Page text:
Performance-driven dynamic resource management in E2 VMs
Product Manager, Google Compute Engine
Editor's note: As of March 19, 2020, E2 VMs are generally available. We’ve also added E2 VMs to all 22 global regions. This is the second post in a two-post series. Click here for part 1: E2 introduction.
As one of the most avid users of compute in the world, Google has invested heavily in making compute infrastructure that is cost effective, reliable and performant. The new E2 VMs are the result of innovations Google developed to run its latency-sensitive, user-facing services efficiently. In this post, we dive into the technologies that enable E2 VMs to meet rigorous performance, security, and reliability requirements while also reducing costs.
In particular, the consistent performance delivered by E2 VMs is enabled by:
An evolution toward large, efficient physical servers
Intelligent VM placement
Performance-aware live migration
A new hypervisor CPU scheduler
Together we call these technologies dynamic resource management. Just as Google’s Search, Ads, YouTube, and Maps services benefited from earlier versions of this technology, we believe Google Cloud customers will find the value, performance, and flexibility offered by E2 VMs improves the vast majority of their workloads.
Introducing dynamic resource management
Behind the scenes, Google’s hypervisor dynamically maps E2 virtual CPU and memory to physical CPU and memory on demand. This dynamic management drives cost efficiency in E2 VMs by making better use of the physical resources.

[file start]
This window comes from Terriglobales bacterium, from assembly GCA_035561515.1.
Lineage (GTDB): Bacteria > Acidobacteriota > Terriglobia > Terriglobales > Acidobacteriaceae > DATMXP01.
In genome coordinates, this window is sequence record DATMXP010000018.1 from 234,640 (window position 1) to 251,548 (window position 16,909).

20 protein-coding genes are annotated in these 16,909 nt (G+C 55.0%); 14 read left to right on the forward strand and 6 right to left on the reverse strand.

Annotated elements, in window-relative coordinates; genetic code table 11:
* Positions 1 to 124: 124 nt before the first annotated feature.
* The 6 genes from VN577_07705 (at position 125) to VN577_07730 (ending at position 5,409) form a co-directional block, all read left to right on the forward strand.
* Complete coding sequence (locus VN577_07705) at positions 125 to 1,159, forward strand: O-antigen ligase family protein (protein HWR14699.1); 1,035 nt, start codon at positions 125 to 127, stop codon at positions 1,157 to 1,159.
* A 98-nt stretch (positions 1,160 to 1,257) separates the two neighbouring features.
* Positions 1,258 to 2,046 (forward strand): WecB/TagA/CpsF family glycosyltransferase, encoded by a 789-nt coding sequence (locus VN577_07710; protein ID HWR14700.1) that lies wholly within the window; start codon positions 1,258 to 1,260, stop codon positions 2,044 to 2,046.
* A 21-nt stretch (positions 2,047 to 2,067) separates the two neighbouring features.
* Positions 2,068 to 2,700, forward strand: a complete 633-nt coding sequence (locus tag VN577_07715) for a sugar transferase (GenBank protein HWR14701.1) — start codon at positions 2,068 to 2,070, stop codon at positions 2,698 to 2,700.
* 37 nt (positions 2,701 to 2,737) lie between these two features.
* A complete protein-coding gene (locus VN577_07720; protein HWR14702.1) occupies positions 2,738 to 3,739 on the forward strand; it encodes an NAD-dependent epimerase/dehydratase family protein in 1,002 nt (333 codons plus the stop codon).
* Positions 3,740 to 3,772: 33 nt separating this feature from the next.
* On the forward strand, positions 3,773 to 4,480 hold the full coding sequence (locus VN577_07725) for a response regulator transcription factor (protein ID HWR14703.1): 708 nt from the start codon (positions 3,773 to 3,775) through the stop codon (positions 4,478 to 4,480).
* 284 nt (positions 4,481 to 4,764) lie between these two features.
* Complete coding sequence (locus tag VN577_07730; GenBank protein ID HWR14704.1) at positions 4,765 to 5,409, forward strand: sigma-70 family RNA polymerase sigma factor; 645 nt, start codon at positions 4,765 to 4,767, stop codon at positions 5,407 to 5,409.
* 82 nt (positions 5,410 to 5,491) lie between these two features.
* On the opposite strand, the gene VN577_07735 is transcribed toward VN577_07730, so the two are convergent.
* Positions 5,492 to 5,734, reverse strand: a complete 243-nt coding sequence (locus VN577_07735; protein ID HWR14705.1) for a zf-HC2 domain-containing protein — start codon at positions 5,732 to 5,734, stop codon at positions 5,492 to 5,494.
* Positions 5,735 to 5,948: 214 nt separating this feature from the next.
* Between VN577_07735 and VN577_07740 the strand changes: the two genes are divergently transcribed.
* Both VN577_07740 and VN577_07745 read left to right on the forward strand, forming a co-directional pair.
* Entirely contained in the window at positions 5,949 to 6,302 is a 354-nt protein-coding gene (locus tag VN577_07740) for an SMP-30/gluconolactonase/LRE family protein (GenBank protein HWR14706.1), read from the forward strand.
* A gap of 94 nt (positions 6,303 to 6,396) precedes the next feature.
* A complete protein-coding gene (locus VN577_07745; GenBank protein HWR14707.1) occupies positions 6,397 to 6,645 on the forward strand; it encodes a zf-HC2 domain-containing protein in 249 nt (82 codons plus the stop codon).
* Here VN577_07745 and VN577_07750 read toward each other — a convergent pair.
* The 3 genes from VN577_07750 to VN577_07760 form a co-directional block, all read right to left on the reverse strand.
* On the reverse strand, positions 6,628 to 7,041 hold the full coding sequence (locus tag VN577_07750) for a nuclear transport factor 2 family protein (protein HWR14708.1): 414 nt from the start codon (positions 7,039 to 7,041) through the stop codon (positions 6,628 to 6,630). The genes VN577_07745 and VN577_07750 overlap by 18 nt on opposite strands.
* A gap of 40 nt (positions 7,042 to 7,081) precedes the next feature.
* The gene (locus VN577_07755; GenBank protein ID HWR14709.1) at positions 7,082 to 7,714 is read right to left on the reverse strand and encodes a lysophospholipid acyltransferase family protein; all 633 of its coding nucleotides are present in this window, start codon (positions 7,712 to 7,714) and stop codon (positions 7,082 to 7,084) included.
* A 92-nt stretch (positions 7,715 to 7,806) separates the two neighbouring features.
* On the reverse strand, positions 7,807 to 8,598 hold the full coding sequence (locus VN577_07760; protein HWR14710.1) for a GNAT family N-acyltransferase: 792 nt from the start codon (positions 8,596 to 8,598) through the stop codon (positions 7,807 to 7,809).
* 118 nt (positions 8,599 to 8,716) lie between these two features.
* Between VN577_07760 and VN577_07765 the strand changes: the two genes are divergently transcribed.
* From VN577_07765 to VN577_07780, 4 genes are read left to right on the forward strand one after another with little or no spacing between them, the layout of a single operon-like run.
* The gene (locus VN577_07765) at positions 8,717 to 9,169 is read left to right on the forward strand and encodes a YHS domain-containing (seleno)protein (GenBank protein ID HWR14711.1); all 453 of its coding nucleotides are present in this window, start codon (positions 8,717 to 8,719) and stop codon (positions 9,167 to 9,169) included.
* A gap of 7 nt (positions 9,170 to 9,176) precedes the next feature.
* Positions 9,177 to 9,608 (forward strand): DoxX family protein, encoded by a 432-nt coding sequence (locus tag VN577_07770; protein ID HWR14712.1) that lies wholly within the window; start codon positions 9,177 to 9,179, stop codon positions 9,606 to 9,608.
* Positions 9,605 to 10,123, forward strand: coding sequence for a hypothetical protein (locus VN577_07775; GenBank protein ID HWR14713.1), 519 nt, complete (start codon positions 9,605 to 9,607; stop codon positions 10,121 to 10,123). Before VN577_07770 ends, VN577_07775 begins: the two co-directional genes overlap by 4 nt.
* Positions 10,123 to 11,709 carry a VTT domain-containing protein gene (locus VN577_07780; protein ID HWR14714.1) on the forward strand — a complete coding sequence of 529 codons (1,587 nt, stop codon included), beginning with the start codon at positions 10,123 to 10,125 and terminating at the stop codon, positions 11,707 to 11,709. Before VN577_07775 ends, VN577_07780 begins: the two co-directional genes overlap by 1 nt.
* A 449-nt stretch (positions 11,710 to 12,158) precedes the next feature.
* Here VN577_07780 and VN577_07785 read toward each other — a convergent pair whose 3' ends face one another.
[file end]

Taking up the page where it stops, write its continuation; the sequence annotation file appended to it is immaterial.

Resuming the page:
Concretely, virtual CPUs (vCPUs) are implemented as threads that are scheduled to run on demand like any other thread on the host—when the vCPU has work to do, it is assigned an available physical CPU on which to run until it goes to sleep again. Similarly, virtual RAM is mapped to physical host pages via page tables that are populated when a guest-physical page is first accessed. This mapping remains fixed until the VM indicates that a guest-physical page is no longer needed.
The image below shows vCPU work coming and going over the span of a single millisecond. Empty space indicates a given CPU is free to run any vCPU that needs it.
A trace of 1 millisecond of CPU scheduler execution. Each row represents a CPU over time and each blue bar represents a vCPU running for a time span. Empty regions indicate the CPU is available to run the next vCPU that needs it.
Notice two things: there is a lot of empty space, but few physical CPUs are continuously empty. Our goal is to better utilize this empty space by scheduling VMs to machines and scheduling vCPU threads to physical CPUs such that wait time is minimized. In most cases, we are able to do this extremely well. As a result, we can run more VMs on fewer servers, allowing us to offer E2 VMs for significantly less than other VM types.